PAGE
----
Steve Vai is the Marmite (other yeast extract spreads are available) of the guitar world. Talk to any guitarist and they will have an opinion to offer, likely to be either ‘stunning, virtuoso talent’ or ‘widdly, wanky stuff with no emotion’. I’ll come clean for this review and admit that I fall into the virtuoso camp and will gladly argue the point for hours if anyone fancies it 😉
The tracks Gravity Storm and Mullach a’ tSí (not a typo on my part, it is a version of the Irish lullaby originally recorded by Padraigín Ní Uallacháin) on the album show the two sides of the coin when it comes to Steve’s playing. Gravity Storm (below) is in your face, driving and full of ‘flailing’ as Steve so eloquently describes that particular facet of his playing. In complete contrast to that is Mullach a’ tSí which is a delicate, floating and beautiful piece of music.
Long time listeners will know that track 7 on any Steve Vai album tends to be reserved for the signature piece and Mullach a’ tSí has a similar feel to the amazing, Grammy award winning ‘Whispering A Prayer‘ – not as good in my opinion but a lovely song nonetheless.
The album itself is an indirect follow-on from the 2005 release ‘Real Illusion: Reflections’ and though there is a concept and a theme it isn’t a direct one. Listen to the two albums back-to-back and you will hear certain pieces that seem to fit but nothing that leaps out at you. The intention is that each record stands on its own but that over the three records in the series the concept will be dotted around, with a final release putting them into order and tying them all together. A lot of the narrative of these songs is based around Steve being a very spiritual person, exploring the relationship we have with nature and the world around us.
As with many things in life you can consume this album on a number of levels, pop it on in the background and enjoy it as an album of guitar based songs. Alternatively you could sit down and REALLY listen to it, pick out the subtle nuances and realise that, for example, on Gravity Storm the string bends at the end of each phrase must be incredibly hard to nail, keeping them in tune and in time.
Another example would be ‘Weeping China Doll’. On face value it sounds like a brooding, full bodied guitar riff that leads into a haunting and emotive song. However, delve a little deeper and you find that the inspiration for it came from Steve looking out of his studio window at roses his wife had planted, which set against the fence looked like notes on a sheet of music. He snapped a photo of the roses and transcribed nature into music…. the breed of rose being called ‘Weeping China Doll’.
This isn’t an entirely instrumental album and Steve has called upon the vocal talents of Aimee Mann and Beverly McClellan to bring a different dynamic to the record. Aimee Mann attended Berklee Music College at the same time as Steve and is an established artist in her own right. Fascinating fact for any Rush fans out there, the laughter at the start of Force Ten is her and she sang backing vocals on ‘Time Stand Still’. Aimee sings a duet with Steve on ‘No More Amsterdam’, a song she produced the lyrics for and it really works well, their voices sit together nicely.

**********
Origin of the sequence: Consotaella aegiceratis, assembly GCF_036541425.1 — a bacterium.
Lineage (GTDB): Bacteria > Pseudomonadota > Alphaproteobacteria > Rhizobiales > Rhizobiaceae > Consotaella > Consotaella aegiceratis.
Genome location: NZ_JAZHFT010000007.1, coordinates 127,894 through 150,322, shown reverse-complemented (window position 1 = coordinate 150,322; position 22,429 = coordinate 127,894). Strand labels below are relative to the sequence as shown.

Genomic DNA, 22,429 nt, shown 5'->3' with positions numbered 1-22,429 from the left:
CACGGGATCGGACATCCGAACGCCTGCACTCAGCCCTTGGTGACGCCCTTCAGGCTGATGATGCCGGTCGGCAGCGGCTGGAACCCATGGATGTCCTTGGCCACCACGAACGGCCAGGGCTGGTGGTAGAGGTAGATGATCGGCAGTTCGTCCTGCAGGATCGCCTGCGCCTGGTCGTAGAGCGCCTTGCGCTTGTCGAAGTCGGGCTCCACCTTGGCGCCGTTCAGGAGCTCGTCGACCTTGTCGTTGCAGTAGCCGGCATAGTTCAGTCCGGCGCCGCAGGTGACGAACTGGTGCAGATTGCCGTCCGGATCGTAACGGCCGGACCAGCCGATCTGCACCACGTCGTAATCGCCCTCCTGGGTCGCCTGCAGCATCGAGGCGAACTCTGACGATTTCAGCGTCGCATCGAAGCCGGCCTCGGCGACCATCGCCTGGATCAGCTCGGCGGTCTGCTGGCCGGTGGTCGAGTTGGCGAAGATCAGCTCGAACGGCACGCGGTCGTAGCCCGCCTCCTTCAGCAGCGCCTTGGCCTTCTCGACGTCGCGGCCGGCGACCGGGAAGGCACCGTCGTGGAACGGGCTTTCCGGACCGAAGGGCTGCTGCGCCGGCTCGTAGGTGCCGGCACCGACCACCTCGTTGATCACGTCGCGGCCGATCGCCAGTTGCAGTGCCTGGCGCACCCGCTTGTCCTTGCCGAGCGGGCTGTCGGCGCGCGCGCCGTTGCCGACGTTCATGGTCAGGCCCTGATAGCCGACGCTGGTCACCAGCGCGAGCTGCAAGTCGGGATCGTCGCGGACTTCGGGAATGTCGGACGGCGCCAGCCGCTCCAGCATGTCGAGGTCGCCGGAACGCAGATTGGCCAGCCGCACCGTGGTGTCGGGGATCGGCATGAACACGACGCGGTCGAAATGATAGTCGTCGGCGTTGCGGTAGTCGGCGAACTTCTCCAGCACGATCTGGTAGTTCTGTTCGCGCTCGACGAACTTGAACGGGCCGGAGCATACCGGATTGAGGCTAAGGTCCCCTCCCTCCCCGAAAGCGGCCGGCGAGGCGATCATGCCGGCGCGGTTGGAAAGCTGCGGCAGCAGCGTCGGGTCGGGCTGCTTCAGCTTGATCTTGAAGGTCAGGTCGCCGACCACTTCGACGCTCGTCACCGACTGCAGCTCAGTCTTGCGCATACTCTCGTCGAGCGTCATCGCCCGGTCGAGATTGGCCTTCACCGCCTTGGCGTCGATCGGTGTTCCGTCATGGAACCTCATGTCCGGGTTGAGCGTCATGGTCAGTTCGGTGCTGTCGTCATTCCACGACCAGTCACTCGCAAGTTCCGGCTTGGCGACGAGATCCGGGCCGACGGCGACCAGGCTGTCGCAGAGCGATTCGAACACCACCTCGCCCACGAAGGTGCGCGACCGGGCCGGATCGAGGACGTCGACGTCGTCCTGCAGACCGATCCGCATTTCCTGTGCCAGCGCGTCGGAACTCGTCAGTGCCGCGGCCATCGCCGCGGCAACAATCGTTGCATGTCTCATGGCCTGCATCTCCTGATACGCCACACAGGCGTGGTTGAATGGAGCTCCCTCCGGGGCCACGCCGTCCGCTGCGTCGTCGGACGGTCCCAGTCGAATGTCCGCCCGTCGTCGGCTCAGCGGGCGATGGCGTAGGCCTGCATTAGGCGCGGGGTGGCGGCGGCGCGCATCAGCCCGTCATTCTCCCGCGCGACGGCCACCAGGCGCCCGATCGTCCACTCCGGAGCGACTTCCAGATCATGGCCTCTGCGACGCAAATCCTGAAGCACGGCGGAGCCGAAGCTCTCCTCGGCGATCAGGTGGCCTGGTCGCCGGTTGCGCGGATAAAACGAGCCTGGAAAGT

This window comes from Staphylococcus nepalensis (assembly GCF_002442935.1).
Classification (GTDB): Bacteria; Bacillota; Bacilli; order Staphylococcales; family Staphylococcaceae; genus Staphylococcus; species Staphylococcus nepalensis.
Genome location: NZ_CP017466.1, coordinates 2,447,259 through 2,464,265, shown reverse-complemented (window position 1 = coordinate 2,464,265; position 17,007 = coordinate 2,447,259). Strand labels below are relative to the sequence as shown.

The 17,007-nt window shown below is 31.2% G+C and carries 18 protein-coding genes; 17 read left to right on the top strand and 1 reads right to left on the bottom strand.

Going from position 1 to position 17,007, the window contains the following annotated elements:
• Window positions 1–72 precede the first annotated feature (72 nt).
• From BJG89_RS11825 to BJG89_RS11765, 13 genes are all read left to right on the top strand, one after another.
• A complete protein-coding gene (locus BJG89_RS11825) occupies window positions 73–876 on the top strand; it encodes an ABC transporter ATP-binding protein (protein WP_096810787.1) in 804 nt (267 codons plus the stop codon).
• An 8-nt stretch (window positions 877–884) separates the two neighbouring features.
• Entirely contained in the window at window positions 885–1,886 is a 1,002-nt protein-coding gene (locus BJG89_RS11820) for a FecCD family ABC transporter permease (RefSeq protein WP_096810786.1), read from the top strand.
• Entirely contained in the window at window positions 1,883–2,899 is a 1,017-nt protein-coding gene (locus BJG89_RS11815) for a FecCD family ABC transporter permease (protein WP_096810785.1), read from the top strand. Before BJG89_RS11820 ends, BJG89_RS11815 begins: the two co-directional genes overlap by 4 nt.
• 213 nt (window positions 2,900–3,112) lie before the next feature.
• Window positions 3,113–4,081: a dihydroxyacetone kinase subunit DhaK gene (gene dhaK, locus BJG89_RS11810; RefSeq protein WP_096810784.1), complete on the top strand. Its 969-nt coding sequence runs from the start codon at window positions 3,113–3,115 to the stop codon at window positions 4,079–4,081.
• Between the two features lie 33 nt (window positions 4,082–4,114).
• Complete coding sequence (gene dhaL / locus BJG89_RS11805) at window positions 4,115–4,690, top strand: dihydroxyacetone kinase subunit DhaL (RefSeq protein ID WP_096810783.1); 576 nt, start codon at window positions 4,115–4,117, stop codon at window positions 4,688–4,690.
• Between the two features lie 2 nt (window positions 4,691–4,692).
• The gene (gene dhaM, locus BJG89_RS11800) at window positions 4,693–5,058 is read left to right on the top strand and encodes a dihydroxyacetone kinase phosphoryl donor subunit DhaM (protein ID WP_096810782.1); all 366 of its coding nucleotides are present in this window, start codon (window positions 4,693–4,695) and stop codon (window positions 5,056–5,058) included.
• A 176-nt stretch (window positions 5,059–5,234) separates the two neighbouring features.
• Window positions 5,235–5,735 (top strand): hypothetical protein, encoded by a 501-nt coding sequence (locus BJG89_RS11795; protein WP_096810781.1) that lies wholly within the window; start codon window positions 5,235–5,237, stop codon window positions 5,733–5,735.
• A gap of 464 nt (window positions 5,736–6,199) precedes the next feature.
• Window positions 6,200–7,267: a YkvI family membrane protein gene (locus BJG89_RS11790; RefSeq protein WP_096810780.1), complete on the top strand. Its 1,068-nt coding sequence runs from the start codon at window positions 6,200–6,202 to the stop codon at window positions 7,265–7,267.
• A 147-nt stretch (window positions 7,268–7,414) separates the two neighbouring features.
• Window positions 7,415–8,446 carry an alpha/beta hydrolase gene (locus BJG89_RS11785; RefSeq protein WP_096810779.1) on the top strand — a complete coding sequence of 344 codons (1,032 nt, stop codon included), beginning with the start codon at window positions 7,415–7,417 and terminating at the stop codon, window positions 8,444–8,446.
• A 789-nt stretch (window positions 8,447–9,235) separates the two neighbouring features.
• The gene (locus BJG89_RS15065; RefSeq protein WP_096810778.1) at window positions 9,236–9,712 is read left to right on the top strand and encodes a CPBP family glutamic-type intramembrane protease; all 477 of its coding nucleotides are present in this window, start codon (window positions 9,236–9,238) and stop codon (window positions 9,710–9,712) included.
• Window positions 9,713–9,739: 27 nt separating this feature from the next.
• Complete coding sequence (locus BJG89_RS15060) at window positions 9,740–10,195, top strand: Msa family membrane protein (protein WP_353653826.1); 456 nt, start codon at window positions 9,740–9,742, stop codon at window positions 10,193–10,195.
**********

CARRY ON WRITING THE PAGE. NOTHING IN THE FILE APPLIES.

Beverly McClellan will be familiar to American listeners as a contestant on the first series of The Voice (yes, the same awful show we have in the UK). Steve met Beverly while hosting an event for The National Academy of Recording Arts & Sciences and was so impressed with her vocal prowess that once he had written John the Revelator knew that she was perfect for the job. She has also accompanied him on tour, showing audiences her multi-instrumental abilities and that sometimes these talent shows do have their uses.
John the Revelator is a bit of a stand-out track for me on the album, being inspired by the 1930 song by Blind Willie Johnson and featuring a sample of the original vocal at the start of the track. Beverly sings the calls, with an assembled gospel choir answering back the response.
If you have never seen a photo of Beverly before you would think from listening to the song that someone along the lines of Whoopi Goldberg is singing, testament to the power and range of her amazing voice. The track flows seamlessly into the next, ‘Book of the Seven Seals’, carrying on the gospel theme to the accompaniment of a surprisingly heavy guitar riff but it all seems to work rather well.
So while this might not be the greatest release we have ever seen from Steve Vai and any new listeners would be advised to start elsewhere in his back catalogue (Fire Garden for instance) any ardent fans will lap it up with eagerness. Maybe once the concept has been fulfilled and has been pulled together into a coherent piece it will ‘fit’ better… we shall have to wait and see, hopefully not another seven years please Mr Vai!
The Story of Light is out now on Favoured Nations. You can catch Steve on tour across America and Europe this autumn, check http://www.vai.com/tourdates for more details.